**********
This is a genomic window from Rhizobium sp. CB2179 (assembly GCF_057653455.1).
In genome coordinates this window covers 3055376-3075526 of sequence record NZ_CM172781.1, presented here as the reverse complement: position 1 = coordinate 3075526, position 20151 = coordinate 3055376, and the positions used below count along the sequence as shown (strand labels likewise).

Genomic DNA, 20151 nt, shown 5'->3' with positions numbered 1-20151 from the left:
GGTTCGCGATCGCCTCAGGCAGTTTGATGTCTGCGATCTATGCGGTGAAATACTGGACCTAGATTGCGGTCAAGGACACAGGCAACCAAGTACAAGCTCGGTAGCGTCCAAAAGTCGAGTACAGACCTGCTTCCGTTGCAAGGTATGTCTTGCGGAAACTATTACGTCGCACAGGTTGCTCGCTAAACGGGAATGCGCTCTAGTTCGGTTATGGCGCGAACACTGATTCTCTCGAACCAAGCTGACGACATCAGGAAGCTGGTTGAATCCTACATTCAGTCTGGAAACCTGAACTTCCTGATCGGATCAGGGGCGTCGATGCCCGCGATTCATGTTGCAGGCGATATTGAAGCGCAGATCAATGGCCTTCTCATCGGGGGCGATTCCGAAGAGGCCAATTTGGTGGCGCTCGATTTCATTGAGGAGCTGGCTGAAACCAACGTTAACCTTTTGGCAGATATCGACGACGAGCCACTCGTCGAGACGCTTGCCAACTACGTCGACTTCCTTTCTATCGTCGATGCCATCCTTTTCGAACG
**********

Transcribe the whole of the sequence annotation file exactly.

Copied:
This is a genomic window from Rhizobium sp. CB2179 (assembly GCF_057653455.1).
In genome coordinates this window covers 3055376-3075526 of sequence record NZ_CM172781.1, presented here as the reverse complement: position 1 = coordinate 3075526, position 20151 = coordinate 3055376, and the positions used below count along the sequence as shown (strand labels likewise).

Genomic DNA, 20151 nt, shown 5'->3' with positions numbered 1-20151 from the left:
GGTTCGCGATCGCCTCAGGCAGTTTGATGTCTGCGATCTATGCGGTGAAATACTGGACCTAGATTGCGGTCAAGGACACAGGCAACCAAGTACAAGCTCGGTAGCGTCCAAAAGTCGAGTACAGACCTGCTTCCGTTGCAAGGTATGTCTTGCGGAAACTATTACGTCGCACAGGTTGCTCGCTAAACGGGAATGCGCTCTAGTTCGGTTATGGCGCGAACACTGATTCTCTCGAACCAAGCTGACGACATCAGGAAGCTGGTTGAATCCTACATTCAGTCTGGAAACCTGAACTTCCTGATCGGATCAGGGGCGTCGATGCCCGCGATTCATGTTGCAGGCGATATTGAAGCGCAGATCAATGGCCTTCTCATCGGGGGCGATTCCGAAGAGGCCAATTTGGTGGCGCTCGATTTCATTGAGGAGCTGGCTGAAACCAACGTTAACCTTTTGGCAGATATCGACGACGAGCCACTCGTCGAGACGCTTGCCAACTACGTCGACTTCCTTTCTATCGTCGATGCCATCCTTTTCGAACG